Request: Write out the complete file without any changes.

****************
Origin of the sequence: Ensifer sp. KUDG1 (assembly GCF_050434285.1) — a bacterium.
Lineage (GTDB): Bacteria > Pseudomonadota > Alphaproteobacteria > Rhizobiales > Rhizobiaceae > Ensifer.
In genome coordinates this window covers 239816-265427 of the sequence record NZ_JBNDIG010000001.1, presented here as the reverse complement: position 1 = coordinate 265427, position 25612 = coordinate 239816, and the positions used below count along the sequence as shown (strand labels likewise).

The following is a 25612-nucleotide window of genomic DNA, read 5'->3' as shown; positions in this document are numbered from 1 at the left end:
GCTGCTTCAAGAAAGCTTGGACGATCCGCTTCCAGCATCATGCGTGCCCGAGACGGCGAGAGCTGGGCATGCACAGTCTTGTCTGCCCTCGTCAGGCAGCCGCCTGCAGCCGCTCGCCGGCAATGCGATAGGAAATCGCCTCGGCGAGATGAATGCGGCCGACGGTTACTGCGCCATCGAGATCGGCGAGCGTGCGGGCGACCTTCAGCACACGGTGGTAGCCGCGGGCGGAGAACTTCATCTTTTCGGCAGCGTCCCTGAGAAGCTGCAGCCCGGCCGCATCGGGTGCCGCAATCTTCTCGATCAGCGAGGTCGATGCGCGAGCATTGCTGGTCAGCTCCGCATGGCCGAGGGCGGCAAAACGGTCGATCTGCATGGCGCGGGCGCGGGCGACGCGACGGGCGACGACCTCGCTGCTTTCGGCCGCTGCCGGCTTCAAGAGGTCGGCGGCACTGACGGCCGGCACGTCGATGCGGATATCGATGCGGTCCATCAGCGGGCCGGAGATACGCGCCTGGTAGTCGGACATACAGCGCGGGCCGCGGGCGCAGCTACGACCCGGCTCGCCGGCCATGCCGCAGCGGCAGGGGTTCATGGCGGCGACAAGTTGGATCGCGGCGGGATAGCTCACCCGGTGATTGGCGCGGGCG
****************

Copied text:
Origin of the sequence: Ensifer sp. KUDG1 (assembly GCF_050434285.1) — a bacterium.
Lineage (GTDB): Bacteria > Pseudomonadota > Alphaproteobacteria > Rhizobiales > Rhizobiaceae > Ensifer.
In genome coordinates this window covers 239816-265427 of the sequence record NZ_JBNDIG010000001.1, presented here as the reverse complement: position 1 = coordinate 265427, position 25612 = coordinate 239816, and the positions used below count along the sequence as shown (strand labels likewise).

The following is a 25612-nucleotide window of genomic DNA, read 5'->3' as shown; positions in this document are numbered from 1 at the left end:
GCTGCTTCAAGAAAGCTTGGACGATCCGCTTCCAGCATCATGCGTGCCCGAGACGGCGAGAGCTGGGCATGCACAGTCTTGTCTGCCCTCGTCAGGCAGCCGCCTGCAGCCGCTCGCCGGCAATGCGATAGGAAATCGCCTCGGCGAGATGAATGCGGCCGACGGTTACTGCGCCATCGAGATCGGCGAGCGTGCGGGCGACCTTCAGCACACGGTGGTAGCCGCGGGCGGAGAACTTCATCTTTTCGGCAGCGTCCCTGAGAAGCTGCAGCCCGGCCGCATCGGGTGCCGCAATCTTCTCGATCAGCGAGGTCGATGCGCGAGCATTGCTGGTCAGCTCCGCATGGCCGAGGGCGGCAAAACGGTCGATCTGCATGGCGCGGGCGCGGGCGACGCGACGGGCGACGACCTCGCTGCTTTCGGCCGCTGCCGGCTTCAAGAGGTCGGCGGCACTGACGGCCGGCACGTCGATGCGGATATCGATGCGGTCCATCAGCGGGCCGGAGATACGCGCCTGGTAGTCGGACATACAGCGCGGGCCGCGGGCGCAGCTACGACCCGGCTCGCCGGCCATGCCGCAGCGGCAGGGGTTCATGGCGGCGACAAGTTGGATCGCGGCGGGATAGCTCACCCGGTGATTGGCGCGGGCG